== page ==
first-year composition: writing discovers its own purpose

There's a recent article in The Atlantic, "Composition 1.01: How Email Can Change the Way Professors Teach," which I almost believe has to be a joke. It describes the work of one professor who responds extensively, via email, to student drafts in rapid fashion. As the comments quickly figure out, it is a fantastical logistical situation, especially for the typical adjunct instructor with 100+ writing students. I imagine though that it is precisely what the contemporary student expects: instant communication (because that's how things happen these days) and step-by-step writing instruction (because that's what they get in K-12).

In fact, there's an ongoing conversation on the Writing Program Admin listserv regarding the Schaffer paragraph, which is a highly formalized approach to writing. It's not used in my kids' middle school but it is a commonly used approach at that level. Schaffer provides specific instruction on the purpose of each sentence in a paragraph (e.g. topic sentence, concrete detail, commentary, etc.). I imagine it helps students to pass standardized writing exams. Not suprisingly, such techniques are anathema to college writing instruction (and compositionists). I don't think anyone would suggest that Schaffer's method is the be-all and end-all of writing, except perhaps the students who go through such courses and come out expecting future writing instruction to be the same way. So the students pass the test and the job of undoing the damage of this short-sighted pedagogy is left to those who follow. There is a larger problem here though that deals with the identification of the purpose of writing instruction. If the purpose of 7th grade ELA is to get through the test, the purpose of FYC is often to "get through" future writing assignments in other college courses. A similar, though perhaps more complex, formulaic approach is often prescribed. 

Composition courses struggle with their sense of purpose. Sometimes they take on pedantic but unachievable goals like saving the world from comma splices. Sometimes they take on nebulous and thus unrealizable goals like making students into "good" writers. They even identify comically Quixotic goals such as producing good citizens, opposing hegemony, or fighting injustice. Of course it would be "nice" to do all these things. They are all worthy in some way, but not as curricular goals. All of these things find their way into the WPA Outcomes Statement to one degree or another. While that document is useful, its brushstrokes are intentionally too broad to serve as goals for a course.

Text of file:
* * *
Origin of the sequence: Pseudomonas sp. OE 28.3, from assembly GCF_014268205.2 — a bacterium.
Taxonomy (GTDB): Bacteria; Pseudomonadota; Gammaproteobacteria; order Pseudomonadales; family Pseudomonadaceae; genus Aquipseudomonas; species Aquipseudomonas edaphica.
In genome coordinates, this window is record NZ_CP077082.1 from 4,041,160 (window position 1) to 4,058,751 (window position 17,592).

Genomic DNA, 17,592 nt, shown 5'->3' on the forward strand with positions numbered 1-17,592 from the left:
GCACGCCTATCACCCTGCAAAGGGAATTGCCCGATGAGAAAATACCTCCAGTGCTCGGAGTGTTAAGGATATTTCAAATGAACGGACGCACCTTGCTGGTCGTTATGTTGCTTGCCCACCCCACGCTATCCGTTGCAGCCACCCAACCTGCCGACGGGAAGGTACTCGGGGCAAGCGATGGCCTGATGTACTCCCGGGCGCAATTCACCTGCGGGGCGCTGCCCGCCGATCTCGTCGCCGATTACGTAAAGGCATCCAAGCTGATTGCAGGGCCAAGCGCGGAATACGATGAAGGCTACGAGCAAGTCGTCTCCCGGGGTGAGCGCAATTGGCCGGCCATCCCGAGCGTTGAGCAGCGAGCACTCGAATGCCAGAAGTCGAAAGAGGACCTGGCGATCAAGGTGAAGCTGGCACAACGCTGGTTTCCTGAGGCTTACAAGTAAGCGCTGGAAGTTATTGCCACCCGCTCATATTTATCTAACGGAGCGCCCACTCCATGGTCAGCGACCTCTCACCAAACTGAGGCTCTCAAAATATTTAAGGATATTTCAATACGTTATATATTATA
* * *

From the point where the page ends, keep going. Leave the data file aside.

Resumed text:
In the composition program that I oversee, one of my main goals is for all our instructors to have a common sense of the purposes of the courses they teach. We have some requirements that ensure a common workload across sections. But for the most part I try to give instructors latitude in the methods they employ as they seek to acheive our common purposes. Our purposes are actually fairly straightforward. The basic goal is simply for students to experience an intensive, regular writing practice. In other words, we ask them to write a lot. Much of the writing is informal–blogging, discussion forums, etc– but the idea is to connect informal to formal writing assignments. In doing so, we ask students to think about their writing practice/process and give them ways of understanding and developing the practice. We also introduce students to a modestly, disciplinary/rhetorical way of reading, evaluating, and discussing writing. We focus on purpose, audience, and genre, but we might also talk about introductions and conclusions, forms of argument, uses of evidence, etc.: in short, introductory rhetorical analysis. In K-12 ELA students spend years learning basic tools of literary analysis–character, theme, conflict, metaphor, plot, and so on. This course introduces the rhetorical analog of those. Of course the key difference with rhetorical analysis is that it must also be turned toward composing. That is, it's not enough to be able to identify the audience of a given text and discuss how that sense of audience shapes the text's arugment; one must also be able to think about audience in one's own compositions. Finally we ask students to think about the role that technologies play in composing and to try composing in some digital format. 

Could one say such purposes make "good" writers or citizens or whatever. Maybe, but only because such goals are so ambiguous anyway. I suppose good is entirely relative, but to me becoming a good writer requires 1000s of hours as opposed to the couple hundred (at best!) a student spends on FYC coursework. And good writers are certainly not necessarily good citizens. On the other hand, the micromanagement that the Atlantic article suggests is no better. Writers don't need instant feedback from a mentor every time they get stuck. They mostly need to figure out how to work through their own problems. 

Spend enough time writing and one discovers that writing always has its own purposes. Writing is not yours. As a student, you might just want to finish the assignment. In the workplace, maybe you just want to impress your boss. An academic might just want to get tenure. A freelance writer might want to meet a deadline. But writing doesn't care about any of these things. It has its own demands. Why? Because it's not you. Of course you can always ignore those demands. Students regularly do. Many writers do. Writing means taking on those demands somehow.

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